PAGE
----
We’ve heard a lot about disruption and technology in the workplace over the last few years, to the point where we’re a bit over it. Uber and Airbnb have done … blah blah blah. It’s easy to be dismissive about such massive companies and the truly remarkable, but over-cited, growth figures these businesses have achieved.
As Simon Sinek would say, it is far more important to understand why these ridiculous growth patterns have been made possible. The simple and exceptionally important answer is: exponential growth through technology. That word ‘exponential’ is the key to the future of all business growth in the world for the foreseeable future.
Every business is in a constant struggle to achieve growth. But where can that growth keep coming from? We want 20% growth to prove we have shot the lights out. The population isn’t growing that much. The economy isn’t growing that much. We can’t cut costs by that much. We are out of ideas to create impressive growth, and if we somehow do it this year, that just means our base is impossibly high for next year. The internet creates equality so that our competitors are right there with us – aware of every promotion we launch, every streamlining process we install. We’re stumped.
But then you read about a company called Peloton. These guys have a cycling class. How can someone launch a cycling class and make money when there are literally thousands of cycling classes and they all entail peddling a bike? But Peloton haven’t tried to improve in a traditional sense. They realised that the biggest barrier to growth is the limitation imposed by the class size. How do you scale a business where everyone needs to be on a bike in the studio? Well, you don’t. You realise that, if everyone uses a bike at home, you aren’t limited by the studio; and, more importantly, your customers (a) don’t have to travel through traffic to get to class, (b) don’t have to pay for a gym membership, (c) don’t occupy a bike in class, which means there is endless space for more clients, (d) don’t worry about arriving late and the class being full, and (e) have more time with their kids in the evening. You get the picture.
So now the real difficulty confronts you: how do you get these people to pay you to ride a bike at home? The answer: by being aware of exponential technology. You get the riders either to buy a Peloton bike with a built-in screen (the company has sold over 50 000 Peloton bikes at about $2 000 each since 2013), or to put their existing bike in front of a screen, where they can pay to live-stream the class. Your clients feel part of the class as the instructor shouts encouragement to their screen names through one of four video cameras; they are pushed to participate and achieve goals with the class; they get a challenging, imaginative group work out; and, at the end, they turn off the screen and walk the five metres to their own shower.
So what’s exponential about this? That just sounds like normal technology. Maybe it is today, but think back to two or three years ago in South Africa and the infuriating buffering you would encounter while trying to live stream anything. Moreover, the cost of the data would have been preclusive. Today, on your fibre line or with LTE, you could stream a New York-based cycling class without missing a beat at a very reasonable cost ($39 a month for unlimited classes). Certainly cheaper than a subscription to a spinning class. Now think about adding a virtual reality headset into the mix. Now we’re talking.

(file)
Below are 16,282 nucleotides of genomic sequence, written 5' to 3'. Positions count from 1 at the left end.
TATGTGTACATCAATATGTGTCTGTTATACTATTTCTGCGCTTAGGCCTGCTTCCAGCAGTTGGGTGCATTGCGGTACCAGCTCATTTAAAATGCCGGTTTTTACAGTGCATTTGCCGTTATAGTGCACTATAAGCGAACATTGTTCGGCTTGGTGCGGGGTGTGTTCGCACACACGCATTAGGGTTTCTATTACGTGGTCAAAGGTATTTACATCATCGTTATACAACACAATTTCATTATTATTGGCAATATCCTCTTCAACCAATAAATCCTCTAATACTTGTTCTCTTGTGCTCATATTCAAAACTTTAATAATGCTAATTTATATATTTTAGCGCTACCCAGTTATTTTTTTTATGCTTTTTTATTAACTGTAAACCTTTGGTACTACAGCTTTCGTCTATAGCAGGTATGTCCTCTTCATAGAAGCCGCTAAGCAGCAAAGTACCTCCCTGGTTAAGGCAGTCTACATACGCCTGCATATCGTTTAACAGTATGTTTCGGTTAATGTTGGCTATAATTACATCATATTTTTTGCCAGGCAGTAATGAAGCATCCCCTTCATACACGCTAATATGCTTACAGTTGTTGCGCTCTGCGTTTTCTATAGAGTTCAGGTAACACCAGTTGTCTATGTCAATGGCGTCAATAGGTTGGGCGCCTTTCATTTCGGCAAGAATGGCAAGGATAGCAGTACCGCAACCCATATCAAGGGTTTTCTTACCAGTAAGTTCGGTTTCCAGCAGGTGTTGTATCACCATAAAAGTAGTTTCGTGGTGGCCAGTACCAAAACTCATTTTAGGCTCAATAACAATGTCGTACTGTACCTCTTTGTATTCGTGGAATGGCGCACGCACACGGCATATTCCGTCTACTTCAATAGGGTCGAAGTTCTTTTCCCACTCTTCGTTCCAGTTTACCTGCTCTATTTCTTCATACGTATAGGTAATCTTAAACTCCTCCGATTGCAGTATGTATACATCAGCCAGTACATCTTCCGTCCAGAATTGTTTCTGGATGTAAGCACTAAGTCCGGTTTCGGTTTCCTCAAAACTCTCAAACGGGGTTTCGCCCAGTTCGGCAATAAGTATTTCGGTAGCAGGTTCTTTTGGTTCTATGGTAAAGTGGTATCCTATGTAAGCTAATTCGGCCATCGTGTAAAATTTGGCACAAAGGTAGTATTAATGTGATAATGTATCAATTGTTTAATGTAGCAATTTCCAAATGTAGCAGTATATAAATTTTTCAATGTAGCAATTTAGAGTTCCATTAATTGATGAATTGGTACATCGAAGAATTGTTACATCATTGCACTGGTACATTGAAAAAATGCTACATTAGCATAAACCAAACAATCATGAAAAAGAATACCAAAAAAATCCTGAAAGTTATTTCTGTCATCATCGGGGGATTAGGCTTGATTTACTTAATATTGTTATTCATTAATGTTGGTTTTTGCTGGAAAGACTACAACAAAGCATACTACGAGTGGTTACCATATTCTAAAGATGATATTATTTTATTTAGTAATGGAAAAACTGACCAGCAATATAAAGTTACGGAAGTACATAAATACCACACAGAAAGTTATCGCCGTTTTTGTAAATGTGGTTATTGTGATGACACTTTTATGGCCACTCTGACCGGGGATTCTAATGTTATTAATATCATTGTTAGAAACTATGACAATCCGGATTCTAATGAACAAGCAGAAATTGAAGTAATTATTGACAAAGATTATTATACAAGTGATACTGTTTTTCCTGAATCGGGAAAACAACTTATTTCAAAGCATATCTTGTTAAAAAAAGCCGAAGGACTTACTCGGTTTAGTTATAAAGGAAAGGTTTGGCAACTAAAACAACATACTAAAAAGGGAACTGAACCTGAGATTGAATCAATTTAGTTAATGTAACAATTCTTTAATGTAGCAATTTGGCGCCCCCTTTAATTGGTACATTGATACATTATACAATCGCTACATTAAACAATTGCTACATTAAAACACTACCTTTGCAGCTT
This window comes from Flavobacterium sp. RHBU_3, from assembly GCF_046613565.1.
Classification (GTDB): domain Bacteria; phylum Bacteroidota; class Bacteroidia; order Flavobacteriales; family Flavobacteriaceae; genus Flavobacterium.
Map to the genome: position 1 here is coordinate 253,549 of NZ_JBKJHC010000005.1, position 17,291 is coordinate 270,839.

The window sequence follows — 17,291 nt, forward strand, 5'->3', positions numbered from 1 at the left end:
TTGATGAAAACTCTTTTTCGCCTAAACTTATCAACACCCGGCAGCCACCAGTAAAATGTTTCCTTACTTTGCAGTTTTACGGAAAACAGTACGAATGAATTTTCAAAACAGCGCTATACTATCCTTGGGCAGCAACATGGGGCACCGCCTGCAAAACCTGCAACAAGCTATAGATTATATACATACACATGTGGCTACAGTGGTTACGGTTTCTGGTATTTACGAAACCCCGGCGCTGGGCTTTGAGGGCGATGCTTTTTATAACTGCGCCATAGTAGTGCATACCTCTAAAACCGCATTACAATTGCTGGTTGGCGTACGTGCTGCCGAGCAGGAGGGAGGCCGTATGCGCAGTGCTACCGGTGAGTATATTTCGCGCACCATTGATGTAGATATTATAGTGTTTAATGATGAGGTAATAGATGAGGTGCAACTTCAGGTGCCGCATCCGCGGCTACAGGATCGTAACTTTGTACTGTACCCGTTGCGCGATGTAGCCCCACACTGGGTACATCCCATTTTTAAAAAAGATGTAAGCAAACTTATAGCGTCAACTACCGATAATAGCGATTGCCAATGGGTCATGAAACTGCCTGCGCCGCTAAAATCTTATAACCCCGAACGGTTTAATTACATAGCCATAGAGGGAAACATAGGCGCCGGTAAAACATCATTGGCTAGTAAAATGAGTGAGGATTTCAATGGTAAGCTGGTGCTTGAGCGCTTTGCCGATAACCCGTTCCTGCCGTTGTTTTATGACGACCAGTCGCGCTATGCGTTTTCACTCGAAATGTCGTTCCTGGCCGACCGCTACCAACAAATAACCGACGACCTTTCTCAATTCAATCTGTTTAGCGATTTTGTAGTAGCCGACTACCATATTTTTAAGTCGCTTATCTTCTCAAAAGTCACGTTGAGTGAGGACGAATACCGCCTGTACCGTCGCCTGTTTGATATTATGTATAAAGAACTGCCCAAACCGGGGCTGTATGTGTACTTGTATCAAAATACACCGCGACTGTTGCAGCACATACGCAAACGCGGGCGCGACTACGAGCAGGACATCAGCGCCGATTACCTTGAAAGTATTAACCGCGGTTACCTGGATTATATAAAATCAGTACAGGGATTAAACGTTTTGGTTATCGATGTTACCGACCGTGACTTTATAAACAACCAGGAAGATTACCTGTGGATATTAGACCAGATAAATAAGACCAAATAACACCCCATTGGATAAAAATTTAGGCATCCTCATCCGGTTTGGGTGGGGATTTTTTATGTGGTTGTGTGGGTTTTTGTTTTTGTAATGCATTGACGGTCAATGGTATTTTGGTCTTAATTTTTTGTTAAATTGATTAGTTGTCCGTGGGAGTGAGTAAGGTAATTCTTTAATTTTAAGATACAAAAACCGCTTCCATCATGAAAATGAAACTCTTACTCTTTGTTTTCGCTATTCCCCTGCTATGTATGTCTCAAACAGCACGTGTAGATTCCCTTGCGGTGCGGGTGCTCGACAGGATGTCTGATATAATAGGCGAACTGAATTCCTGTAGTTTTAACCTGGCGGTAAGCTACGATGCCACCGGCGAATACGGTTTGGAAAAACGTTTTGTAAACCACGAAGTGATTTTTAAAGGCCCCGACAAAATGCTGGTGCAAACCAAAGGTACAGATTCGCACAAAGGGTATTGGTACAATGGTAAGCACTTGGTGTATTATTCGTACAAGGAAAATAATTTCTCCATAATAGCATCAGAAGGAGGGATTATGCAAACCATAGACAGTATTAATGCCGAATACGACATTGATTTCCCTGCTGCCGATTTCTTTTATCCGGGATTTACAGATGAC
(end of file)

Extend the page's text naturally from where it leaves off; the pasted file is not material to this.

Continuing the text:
The price/performance ratio of computing power doubles every two years or so. Doubles. Plot that on a graph and the line goes very vertical, very quickly. We, as human beings, don’t understand exponential growth. We like linear growth. It’s predictable. It’s safe. But there are increasing numbers of people who realise that if you can move your business from being physical to digital, your ability to scale hops onto the exponential curve. All of a sudden you are looking at 100% growth as being a more realistic benchmark.
The market is filled with people who will speak and advise on how technology is amazing (and it is) and how it can change your business. But we are left with the same thought: “I love this stuff, but how can I use it to my benefit?” It is easy to list new technologies, but the real component to creating exponential organisations with 100% year-on-year growth, is something which has always defined winning and losing businesses: namely strategy.
Exponential technology will only work for you if you can understand how to use it within a winning strategy. A great strategic leader needs to understand what these technological innovations are capable of, and the scale of their impact, so that the innovators themselves can multiply their own talent to come up with a game-changer. A disruptor. It also helps to see some examples of how others have succeeded. Not just Airbnb and Uber; we’ve seen those.
We need diverse examples to make this stuff tangible. We need to learn about exponential technology in such a way that we can walk into work and have a very clear idea about how we are going to pursue a disruptive strategy that removes limitation and opens up virgin market opportunities.
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Michael Stannard is a Co-Founder of the Exponential Africa Institute and a Director at Paper Plane Consulting and Ventures. The Exponential Africa Institute (xA) is an initiative of the University of Stellenbosch and its innovation partners (including USB Executive Development), founded with the purpose of exposing decision makers to exponential technologies and cultivating a nonlinear mind-set in order to harness the power of exponential trends. Michael is an expert on exponential technology strategy, and lectures and writes on the subject in numerous different forums.